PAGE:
Get home at 9:15pm
Bed by 10pm
Repeat Monday through Friday.
Weekends include more sleep and rest. I do train on Saturday, but it starts when I wake up and get moving enough to function. It is pretty short and sweet, mostly throwing and a quick circuit or lifting session.
Speaking of lifting, what are some of your personal bests in various Olympic and/or power lifting exercises?
I really don’t keep track of personal bests in the weight room, but I did have a goal last year to Power Clean 100 kg, and I did.
You have stated that you have a goal of competing in the Olympics in London next year. What areas do you need to improve upon the most to make that goal a reality?
My head (hehe). My body knows how to throw far, it is just my head that gets in the way. This year is all about getting my swagger back and knowing that whenever I step into the ring, I am going to throw far.
What people, entities, and organizations have been helpful in pursuing your Olympic objective?
USA Track and Field Foundation – They have been a huge help to my athletic endeavors, financially. Track and field can be a pretty expensive sport when you don’t have a sponsor, like myself. Every single person within the USA Track and Field Foundation is passionate about helping athletes achieve their goals. They truly believe in, respect and support the athletes of the sport and it is quite refreshing.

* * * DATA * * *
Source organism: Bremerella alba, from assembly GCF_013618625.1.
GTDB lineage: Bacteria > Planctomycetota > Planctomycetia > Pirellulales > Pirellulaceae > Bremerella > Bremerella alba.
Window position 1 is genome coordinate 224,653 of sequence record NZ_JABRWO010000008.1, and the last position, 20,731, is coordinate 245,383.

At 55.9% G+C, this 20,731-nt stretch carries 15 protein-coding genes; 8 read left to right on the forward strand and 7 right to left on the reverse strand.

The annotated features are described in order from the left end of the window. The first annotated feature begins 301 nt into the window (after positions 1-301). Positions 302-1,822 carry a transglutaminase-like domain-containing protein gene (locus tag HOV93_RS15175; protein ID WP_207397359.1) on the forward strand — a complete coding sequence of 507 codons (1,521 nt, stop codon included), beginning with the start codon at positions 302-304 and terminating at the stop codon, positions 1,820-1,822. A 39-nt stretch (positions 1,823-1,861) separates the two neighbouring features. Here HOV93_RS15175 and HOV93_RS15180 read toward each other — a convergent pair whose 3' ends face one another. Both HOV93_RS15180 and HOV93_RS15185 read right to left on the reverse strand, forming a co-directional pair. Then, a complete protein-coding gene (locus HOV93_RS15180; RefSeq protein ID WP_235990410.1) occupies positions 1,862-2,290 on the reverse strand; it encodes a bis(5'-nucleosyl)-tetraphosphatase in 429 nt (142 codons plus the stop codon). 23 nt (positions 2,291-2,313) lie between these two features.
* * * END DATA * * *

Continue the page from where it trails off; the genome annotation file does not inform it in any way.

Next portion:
The Britney Henry Project (BHP) – Every single person that is part of the BHP has made sure to get my face out into the world through images, illustrations, videos, and interviews. The crew is an amazing group of volunteers that have made sure that my story is out there for everyone to read.
My family – I wouldn’t be where I am today if it wasn’t for them. They have giving me the strength to be an athlete and take on anything that gets in my path. Their love and support gets me through the ups and downs of life as an athlete. I can’t thank them enough for all that they do for me.
I believe you are currently working for the San Diego Padres and would like to work for them after you have finished career as a hammer thrower. Can you describe both the current and future jobs for our readers?
I used to work for the Padres but left my position there in September and took a job working the front desk at Embassy Suites. The reason is that the USOC and its sponsors have set up something similar to the jobs program that used to be with Home Depot. Basically, Hilton/Embassy Suites has agreed to work around my training and competition schedule, pay me a fair wage, and I get full medical benefits. It is a great program and I am so thankful that Hilton/Embassy Suites has hired me. It is a great company to work for and they truly care about my endeavors.
I also work game days with the San Diego Chargers, which lets me keep a foot in the sports industry and see what goes on behind the scenes of a sports event. I hope to get back into the sports industry one day but right now I am having a great time checking people in at Embassy Suites in La Jolla, CA.
Thanks Britney and best of luck!